The patient was an alcoholic. He drank approximately 48 cans of beer daily. He was unable to maintain a job, so he preached and begged for money on street corners to get enough money to buy as many cans of beer possible. He had been arrested on several occasions for public drunkenness.

In order for him not to go into alcohol withdrawal, he was placed on a benzodiazepine, Serax, which is used for anxiety, acute alcohol withdrawal and produces an anti-seizure effect. It is given in progressive decreasing doses for approximately 5 days. Acute withdrawal can result in seizures. He was also given an anti-seizure medication, Dilantin, and placed in the Infirmary for observation for 48 hours.

Until he had no signs of acute alcohol withdrawal, I could not delve into his underlying mental illness. Delusions of grandeur are a symptom of schizophrenia. Stigmata are associated with religious delusions, such as his believing he was Jesus Christ. After testing him and talking with him for many hours, I determined he was a paranoid schizophrenic. He was put on a major tranquilizer,Haldol, daily to control his delusions and hallucinations, and another medication to help control the side effects of the Haldol. It took about two weeks for his schizophrenia to get under control. At this point, he could begin group and individual therapy and a 12 step program for alcoholism. He remained on Haldol and Cogentin and was seen by a psychiatrist twice weekly. Upon discharge,he was given a 30 day supply of his medications. He was placed in a half-way house and was given follow-up appointments for group therapy. He was to attend AA at least 5 days a week and was assigned a sponsor. He was also scheduled to see a psychiatrist for his schizophrenia.

He maintained sobriety until he ran out of his Haldol. He did not keep his appointment with the psychiatrist even though he had transportation from the half-way house. Within a week he was experiencing hallucinations. He also resumed his alcohol consumption which resulted in his being kicked out of the half-way house. He was back on the streets, preaching about God and begging for money for his beer.
Once again, he was arrested for public drunkenness and went through withdrawal symptoms while in jail awaiting a court date. The judge ordered him to return to addictions rehab. This is the typical vicious cycle for substance abusers with underlying mental disorders such as schizophrenia, depression, Post Traumatic Stress Disorder, Bipolar personality disorder and others. This time I referred him to a short-term inpatient psychiatric facility. Until his schizophrenia was being consistently treated, there was no use in treating his alcoholism.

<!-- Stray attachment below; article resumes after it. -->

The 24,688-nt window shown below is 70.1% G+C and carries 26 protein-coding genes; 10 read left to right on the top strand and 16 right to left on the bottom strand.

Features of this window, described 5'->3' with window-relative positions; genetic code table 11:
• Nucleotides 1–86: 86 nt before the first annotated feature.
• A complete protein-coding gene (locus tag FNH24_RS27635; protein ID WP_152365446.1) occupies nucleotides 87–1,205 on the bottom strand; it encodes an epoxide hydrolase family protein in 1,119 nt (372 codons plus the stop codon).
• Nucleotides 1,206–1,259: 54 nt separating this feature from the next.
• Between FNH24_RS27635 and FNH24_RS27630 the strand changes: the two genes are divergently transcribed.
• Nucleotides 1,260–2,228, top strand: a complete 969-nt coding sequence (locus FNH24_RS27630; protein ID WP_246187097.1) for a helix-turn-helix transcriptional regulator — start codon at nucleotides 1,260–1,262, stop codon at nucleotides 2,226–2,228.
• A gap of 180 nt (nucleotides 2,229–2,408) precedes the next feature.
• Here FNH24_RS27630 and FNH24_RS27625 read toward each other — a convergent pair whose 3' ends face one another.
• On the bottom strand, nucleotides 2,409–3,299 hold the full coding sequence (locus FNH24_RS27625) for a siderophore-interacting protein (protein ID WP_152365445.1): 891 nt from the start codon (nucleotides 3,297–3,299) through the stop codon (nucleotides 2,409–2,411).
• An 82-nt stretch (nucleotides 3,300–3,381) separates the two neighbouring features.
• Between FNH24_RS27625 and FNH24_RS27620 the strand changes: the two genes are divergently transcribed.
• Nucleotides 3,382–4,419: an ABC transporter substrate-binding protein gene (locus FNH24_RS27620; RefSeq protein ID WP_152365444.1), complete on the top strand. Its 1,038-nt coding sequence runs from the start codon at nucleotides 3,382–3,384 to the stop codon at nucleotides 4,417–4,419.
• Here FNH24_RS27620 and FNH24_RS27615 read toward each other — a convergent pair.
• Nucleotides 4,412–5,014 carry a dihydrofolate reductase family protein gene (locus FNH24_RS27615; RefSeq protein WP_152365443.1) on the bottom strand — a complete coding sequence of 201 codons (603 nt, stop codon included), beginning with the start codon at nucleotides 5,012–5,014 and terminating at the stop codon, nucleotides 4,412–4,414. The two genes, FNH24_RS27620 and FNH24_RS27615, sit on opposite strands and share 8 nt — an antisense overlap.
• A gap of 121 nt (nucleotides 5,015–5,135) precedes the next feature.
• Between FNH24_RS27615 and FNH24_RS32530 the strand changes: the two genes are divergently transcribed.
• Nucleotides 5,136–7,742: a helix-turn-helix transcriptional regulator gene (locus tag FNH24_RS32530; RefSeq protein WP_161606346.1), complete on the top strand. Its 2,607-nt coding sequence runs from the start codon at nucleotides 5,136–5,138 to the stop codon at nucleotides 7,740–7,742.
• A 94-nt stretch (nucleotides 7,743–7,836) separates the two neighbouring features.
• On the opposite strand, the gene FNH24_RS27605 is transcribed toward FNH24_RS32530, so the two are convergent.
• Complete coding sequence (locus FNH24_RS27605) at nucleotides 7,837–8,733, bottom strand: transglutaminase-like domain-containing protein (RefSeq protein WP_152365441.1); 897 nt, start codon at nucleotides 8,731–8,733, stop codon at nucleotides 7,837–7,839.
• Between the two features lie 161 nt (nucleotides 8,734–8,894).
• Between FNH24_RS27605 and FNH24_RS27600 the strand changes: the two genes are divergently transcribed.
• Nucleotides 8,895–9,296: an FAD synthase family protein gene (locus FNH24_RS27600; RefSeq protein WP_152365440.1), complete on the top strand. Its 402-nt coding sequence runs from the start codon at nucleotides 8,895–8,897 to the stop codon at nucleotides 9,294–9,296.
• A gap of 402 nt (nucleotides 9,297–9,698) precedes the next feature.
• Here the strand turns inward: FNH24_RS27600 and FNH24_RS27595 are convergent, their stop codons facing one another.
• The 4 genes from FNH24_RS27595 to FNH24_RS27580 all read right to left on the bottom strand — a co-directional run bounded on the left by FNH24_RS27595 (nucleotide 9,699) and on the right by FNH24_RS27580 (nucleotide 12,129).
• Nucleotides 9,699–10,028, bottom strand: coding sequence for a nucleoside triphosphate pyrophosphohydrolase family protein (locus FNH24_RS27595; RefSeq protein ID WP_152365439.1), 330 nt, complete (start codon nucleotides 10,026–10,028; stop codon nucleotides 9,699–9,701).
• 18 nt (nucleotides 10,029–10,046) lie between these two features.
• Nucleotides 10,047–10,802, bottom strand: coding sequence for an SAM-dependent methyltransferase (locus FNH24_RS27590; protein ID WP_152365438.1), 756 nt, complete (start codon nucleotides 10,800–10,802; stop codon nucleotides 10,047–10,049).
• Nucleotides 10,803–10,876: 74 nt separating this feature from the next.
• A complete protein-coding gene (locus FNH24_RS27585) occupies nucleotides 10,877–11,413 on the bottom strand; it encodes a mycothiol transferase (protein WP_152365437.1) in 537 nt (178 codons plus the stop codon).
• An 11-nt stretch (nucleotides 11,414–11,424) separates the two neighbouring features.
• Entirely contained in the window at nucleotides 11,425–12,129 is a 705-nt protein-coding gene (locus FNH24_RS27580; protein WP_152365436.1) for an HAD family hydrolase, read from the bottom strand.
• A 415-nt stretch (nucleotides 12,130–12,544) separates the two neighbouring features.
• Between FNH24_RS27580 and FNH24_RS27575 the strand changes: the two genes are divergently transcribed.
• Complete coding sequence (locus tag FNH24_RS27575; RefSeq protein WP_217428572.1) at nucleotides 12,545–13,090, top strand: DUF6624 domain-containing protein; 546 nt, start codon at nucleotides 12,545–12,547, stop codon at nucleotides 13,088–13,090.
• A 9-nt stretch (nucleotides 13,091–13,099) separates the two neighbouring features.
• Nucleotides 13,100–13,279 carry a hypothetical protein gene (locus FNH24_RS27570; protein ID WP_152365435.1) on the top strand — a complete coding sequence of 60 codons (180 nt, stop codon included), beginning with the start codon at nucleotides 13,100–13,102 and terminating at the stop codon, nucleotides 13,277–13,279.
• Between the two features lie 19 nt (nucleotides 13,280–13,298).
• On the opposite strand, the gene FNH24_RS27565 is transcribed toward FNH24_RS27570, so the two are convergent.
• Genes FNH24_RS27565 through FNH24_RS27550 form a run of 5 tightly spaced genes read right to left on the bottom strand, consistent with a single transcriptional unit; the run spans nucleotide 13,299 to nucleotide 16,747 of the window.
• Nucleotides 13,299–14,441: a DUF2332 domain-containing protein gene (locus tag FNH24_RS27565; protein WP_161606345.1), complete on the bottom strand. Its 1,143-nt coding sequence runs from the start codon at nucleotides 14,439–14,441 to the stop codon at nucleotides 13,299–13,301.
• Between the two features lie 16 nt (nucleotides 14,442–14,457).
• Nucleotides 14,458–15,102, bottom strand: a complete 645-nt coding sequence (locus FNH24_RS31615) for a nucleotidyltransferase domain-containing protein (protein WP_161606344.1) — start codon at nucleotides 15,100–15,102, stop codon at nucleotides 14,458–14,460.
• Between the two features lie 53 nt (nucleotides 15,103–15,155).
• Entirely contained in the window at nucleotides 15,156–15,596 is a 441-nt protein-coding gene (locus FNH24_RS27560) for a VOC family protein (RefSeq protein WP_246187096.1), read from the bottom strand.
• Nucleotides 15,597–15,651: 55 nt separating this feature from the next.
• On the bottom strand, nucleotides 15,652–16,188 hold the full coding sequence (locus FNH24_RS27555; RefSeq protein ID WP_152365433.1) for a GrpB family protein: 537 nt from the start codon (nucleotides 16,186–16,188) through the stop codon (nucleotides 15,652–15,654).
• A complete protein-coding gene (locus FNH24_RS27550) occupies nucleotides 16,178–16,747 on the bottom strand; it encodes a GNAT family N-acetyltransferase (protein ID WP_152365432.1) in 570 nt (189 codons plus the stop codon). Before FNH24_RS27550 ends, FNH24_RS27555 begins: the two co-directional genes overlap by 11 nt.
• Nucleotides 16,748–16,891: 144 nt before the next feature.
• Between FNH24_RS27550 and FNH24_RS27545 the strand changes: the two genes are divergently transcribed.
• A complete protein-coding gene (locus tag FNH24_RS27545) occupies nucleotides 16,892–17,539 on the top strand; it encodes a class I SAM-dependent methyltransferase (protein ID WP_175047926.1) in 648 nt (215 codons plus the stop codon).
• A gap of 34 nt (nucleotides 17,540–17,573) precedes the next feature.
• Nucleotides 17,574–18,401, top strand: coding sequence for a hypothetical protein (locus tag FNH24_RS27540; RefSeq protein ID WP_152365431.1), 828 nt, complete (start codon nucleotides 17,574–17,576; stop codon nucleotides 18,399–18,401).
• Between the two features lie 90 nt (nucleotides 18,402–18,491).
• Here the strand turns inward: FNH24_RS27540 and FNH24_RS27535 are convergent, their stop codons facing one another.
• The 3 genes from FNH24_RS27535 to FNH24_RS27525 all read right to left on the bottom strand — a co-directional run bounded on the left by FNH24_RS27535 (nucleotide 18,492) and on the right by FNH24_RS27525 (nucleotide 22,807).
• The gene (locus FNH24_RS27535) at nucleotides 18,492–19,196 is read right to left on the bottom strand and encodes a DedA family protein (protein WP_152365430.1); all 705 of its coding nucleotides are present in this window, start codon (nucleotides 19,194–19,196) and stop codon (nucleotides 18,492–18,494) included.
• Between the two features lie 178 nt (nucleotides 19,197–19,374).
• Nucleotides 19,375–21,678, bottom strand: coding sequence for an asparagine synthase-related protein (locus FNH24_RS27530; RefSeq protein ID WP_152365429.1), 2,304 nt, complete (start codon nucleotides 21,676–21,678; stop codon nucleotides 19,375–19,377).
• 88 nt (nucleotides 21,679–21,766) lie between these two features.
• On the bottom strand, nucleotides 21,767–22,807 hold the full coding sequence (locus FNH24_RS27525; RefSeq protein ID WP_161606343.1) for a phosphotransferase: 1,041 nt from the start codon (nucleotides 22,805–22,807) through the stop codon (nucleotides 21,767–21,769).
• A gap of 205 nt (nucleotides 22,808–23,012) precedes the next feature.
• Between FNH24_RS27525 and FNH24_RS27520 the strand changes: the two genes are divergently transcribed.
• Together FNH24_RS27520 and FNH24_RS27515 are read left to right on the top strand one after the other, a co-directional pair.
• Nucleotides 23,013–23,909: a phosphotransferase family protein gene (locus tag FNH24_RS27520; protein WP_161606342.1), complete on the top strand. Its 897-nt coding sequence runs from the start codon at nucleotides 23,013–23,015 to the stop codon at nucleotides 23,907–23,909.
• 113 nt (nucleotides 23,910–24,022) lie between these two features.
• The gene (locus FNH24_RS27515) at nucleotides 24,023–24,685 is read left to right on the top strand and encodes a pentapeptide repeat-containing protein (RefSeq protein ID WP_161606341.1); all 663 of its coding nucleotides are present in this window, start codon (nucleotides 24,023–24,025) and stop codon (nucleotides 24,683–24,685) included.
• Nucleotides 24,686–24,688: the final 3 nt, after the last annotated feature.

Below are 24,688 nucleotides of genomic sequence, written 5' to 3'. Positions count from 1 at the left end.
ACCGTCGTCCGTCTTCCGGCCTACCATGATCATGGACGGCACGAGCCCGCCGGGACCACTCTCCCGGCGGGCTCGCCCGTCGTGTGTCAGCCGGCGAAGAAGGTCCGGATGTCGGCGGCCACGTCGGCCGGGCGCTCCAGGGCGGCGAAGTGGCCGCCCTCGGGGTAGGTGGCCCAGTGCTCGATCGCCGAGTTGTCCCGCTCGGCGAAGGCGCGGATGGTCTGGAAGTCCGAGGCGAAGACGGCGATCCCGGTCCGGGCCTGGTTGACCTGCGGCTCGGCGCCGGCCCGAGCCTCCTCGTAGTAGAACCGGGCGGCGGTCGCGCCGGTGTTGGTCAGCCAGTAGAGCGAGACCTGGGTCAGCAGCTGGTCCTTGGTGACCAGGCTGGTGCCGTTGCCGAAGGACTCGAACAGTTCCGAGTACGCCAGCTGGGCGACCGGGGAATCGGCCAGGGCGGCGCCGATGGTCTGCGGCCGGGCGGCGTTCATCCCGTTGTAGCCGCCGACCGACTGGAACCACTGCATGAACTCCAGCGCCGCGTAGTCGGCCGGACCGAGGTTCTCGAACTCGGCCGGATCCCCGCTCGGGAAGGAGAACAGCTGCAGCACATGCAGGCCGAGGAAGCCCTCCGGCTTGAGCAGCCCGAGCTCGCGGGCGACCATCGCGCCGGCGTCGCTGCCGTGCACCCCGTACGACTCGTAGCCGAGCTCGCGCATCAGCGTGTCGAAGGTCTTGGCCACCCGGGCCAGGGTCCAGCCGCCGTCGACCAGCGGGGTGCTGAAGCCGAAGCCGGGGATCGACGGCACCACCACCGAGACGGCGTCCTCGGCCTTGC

One would think that if he would stay on his anti-psychotic medication, he would be able to control his alcoholism. One problem is that there must be follow-up outpatient visits with a psychiatrist for counseling and to obtain refills for the medications. However, there is a major problem in that many of the anti-psychotic medications can have terrible, debilitating side effects such as rigidity of the muscles, which can become a permanent disability. To help combat this side effect, another drug, Cogentin, must be given in addition to the anti-psychotic medication. Thus begins the vicious cycle with the patient being non-compliant with taking his medications. Then without the medications to control the mental illness, the addiction begins again. This explains why addictions are so difficult to treat.

The next time you pass a beggar on the streets, have understanding and compassion, realizing that he is probably an addict with an underlying mental illness living in a hell of his own. Do not judge others, or you, too will be judged. (Mathew 7:1)